Topics and projects might include:

  • The relations between apps and their wider material and infrastructural environments, including app stores, development platforms and toolkits, analytics tools, advertising technologies, and cloud services.
  • The methodological and empirical challenges associated with the critical study of apps, including concerns about accessibility to mobile app backends and the limits of data retrieval through APIs or scraping methods as used in web research.
  • Studies of apps as articulations of technicity (e.g., how they are designed, built, maintained, and updated) and the data cultures they produce (e.g., what data do they collect or require).
  • Detailed empirical and critical studies exploring apps’ data cultures, usage tracking, technical dependencies and app permissions, sensor technologies, and wireless access points.
  • Inventive methods to conceptualise how apps are located or situated, given they are utilising a mobile device’s built-in sensors as well as accessing other resources from remote cloud infrastructures.
  • Studies of the political economy of apps (e.g., how apps are valued and monetized), the role of industry partnerships and third parties (e.g., how apps are re-interpreted or extended), and the politics of operability (e.g., how apps negotiate among stakeholders or interests).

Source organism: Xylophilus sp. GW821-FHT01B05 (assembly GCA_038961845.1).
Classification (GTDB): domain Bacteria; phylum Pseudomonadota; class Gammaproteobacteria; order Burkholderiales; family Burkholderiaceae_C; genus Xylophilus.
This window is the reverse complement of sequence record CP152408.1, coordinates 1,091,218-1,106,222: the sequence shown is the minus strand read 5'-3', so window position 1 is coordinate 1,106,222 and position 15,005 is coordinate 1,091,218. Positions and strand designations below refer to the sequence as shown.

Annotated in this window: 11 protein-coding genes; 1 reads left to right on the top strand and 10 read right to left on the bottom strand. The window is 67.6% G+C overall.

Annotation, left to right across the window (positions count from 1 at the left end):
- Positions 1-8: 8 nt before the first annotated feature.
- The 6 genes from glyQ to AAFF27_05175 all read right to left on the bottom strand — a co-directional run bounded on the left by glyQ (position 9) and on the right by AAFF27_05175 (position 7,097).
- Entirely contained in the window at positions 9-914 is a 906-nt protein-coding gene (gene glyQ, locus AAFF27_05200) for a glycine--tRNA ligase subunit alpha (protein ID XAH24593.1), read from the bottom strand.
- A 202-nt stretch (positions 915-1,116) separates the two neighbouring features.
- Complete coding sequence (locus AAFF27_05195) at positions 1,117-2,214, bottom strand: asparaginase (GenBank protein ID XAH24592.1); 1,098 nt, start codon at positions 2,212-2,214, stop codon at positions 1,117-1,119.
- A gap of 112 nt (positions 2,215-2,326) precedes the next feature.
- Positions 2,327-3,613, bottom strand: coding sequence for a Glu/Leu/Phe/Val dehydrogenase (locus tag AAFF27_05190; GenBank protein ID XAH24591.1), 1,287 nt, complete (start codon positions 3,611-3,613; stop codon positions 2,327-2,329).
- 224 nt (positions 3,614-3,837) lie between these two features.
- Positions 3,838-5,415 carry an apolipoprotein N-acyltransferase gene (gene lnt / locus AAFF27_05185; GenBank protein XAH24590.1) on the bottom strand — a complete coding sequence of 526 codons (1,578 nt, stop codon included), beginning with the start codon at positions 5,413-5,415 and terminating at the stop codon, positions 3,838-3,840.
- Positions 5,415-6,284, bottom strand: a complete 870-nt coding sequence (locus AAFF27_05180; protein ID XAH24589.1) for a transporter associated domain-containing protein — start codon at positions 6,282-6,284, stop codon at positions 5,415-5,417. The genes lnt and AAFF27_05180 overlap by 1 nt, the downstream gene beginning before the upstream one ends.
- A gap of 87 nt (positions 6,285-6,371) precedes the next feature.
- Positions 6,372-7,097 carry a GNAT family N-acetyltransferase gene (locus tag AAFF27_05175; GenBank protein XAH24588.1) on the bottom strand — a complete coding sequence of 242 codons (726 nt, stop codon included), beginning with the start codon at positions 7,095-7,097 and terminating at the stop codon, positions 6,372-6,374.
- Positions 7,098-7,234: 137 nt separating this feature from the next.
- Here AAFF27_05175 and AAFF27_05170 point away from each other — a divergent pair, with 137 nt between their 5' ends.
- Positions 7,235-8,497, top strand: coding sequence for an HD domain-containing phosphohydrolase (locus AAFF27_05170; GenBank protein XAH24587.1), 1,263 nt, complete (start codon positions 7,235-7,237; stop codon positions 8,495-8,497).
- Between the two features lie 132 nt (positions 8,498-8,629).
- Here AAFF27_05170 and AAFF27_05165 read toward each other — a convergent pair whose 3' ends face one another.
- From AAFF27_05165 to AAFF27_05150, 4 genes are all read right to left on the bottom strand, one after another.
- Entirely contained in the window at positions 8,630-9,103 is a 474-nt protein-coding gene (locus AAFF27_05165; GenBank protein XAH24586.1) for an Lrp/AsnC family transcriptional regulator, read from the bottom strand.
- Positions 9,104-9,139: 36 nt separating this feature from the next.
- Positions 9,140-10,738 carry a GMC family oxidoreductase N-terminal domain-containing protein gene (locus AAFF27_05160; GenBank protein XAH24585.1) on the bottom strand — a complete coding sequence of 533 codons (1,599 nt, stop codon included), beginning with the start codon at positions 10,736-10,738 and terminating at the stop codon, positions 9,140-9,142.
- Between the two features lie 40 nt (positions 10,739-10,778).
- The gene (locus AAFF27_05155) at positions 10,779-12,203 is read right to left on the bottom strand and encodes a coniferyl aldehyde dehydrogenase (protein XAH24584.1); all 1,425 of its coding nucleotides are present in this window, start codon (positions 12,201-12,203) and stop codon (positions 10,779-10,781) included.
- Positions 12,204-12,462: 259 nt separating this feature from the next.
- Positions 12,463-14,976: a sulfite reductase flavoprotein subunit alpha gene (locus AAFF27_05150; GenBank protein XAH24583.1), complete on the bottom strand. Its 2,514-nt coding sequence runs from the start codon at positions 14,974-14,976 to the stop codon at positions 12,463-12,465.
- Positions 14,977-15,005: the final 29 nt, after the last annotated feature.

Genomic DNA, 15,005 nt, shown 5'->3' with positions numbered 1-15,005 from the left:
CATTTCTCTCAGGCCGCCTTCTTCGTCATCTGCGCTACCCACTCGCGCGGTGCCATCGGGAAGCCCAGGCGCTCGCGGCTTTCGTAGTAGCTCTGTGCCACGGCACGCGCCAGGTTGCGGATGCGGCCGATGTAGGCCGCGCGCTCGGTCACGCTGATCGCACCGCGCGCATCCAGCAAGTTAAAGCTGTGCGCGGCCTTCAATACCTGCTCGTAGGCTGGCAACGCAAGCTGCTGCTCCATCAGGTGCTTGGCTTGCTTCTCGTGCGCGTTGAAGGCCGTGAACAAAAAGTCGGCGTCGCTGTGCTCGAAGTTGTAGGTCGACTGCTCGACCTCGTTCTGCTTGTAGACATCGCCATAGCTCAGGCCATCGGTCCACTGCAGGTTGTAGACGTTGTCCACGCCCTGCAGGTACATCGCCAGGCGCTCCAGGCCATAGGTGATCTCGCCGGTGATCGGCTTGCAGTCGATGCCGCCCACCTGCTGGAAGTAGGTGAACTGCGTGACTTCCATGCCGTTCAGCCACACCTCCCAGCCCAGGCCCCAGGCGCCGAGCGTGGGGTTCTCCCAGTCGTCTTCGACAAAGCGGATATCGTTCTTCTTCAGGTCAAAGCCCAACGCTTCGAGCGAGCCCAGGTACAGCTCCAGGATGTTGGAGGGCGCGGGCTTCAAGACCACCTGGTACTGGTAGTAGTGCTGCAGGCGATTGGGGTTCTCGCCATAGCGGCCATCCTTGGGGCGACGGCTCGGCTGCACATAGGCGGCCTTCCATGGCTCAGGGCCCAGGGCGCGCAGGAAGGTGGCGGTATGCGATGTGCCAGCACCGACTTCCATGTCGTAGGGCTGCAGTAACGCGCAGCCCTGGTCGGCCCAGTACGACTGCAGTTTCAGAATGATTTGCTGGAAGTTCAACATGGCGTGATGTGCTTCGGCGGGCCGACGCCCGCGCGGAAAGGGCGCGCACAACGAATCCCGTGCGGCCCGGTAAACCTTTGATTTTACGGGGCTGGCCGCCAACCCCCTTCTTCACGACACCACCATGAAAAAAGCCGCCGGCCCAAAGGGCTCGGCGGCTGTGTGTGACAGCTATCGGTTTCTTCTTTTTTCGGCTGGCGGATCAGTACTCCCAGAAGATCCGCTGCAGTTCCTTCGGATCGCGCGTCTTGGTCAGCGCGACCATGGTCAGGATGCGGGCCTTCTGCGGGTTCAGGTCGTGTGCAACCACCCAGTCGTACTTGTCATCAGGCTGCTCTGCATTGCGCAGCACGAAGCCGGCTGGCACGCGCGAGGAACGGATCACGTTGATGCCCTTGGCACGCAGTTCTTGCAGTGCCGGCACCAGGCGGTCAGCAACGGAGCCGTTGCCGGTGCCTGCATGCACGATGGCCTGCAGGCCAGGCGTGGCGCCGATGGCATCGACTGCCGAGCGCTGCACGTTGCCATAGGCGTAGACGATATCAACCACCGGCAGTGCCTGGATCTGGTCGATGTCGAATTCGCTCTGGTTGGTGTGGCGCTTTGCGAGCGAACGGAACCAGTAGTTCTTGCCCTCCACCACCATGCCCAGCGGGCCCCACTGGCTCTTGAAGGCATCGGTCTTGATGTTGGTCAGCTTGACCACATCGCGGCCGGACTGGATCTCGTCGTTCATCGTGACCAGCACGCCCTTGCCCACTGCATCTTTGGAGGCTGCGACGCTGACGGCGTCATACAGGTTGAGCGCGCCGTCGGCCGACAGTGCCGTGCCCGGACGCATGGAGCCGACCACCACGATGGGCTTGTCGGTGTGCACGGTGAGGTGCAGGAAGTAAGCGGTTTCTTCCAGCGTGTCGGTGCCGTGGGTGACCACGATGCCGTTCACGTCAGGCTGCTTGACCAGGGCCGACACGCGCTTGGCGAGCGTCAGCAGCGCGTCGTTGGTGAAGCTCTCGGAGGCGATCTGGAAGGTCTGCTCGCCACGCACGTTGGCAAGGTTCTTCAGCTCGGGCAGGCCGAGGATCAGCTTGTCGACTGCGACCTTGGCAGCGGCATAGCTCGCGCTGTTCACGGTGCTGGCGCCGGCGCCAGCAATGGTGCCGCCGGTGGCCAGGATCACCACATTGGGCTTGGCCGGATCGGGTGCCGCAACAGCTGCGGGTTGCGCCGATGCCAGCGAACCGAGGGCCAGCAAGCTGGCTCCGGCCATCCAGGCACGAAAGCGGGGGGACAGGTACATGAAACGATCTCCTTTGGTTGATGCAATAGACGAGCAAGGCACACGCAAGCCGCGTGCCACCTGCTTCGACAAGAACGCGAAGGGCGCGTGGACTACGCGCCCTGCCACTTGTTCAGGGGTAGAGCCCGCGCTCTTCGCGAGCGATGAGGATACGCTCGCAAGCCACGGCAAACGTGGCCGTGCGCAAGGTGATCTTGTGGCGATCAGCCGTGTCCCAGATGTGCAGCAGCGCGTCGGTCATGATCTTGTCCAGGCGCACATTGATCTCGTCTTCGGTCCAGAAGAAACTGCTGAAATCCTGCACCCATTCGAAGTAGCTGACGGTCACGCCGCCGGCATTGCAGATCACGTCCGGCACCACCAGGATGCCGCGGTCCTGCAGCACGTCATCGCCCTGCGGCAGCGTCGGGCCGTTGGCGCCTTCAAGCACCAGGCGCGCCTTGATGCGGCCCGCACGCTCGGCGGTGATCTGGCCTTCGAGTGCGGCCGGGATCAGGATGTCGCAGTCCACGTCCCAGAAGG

• Explorations of the techno-economic relations between the web and app ecosystems, including the dependencies of apps on web platforms and cloud services, as well as the regulations and limits of app development by device manufacturers and mobile operating systems like Android and iOS.
  • Explorations of the ways and mechanisms through which multiple apps are interconnected, forming collections, ecologies, and chains of apps in specific practices (e.g., task and content automation).
  • Media archaeologies exploring historical constellations of apps and their wider material and infrastructural environments and other historical approaches to app research.
  • Explorations of app stores as the primary environment or infrastructure for mobile apps, including contributions focusing on non-Western apps and app stores, apps’ update cultures, and their development cycles.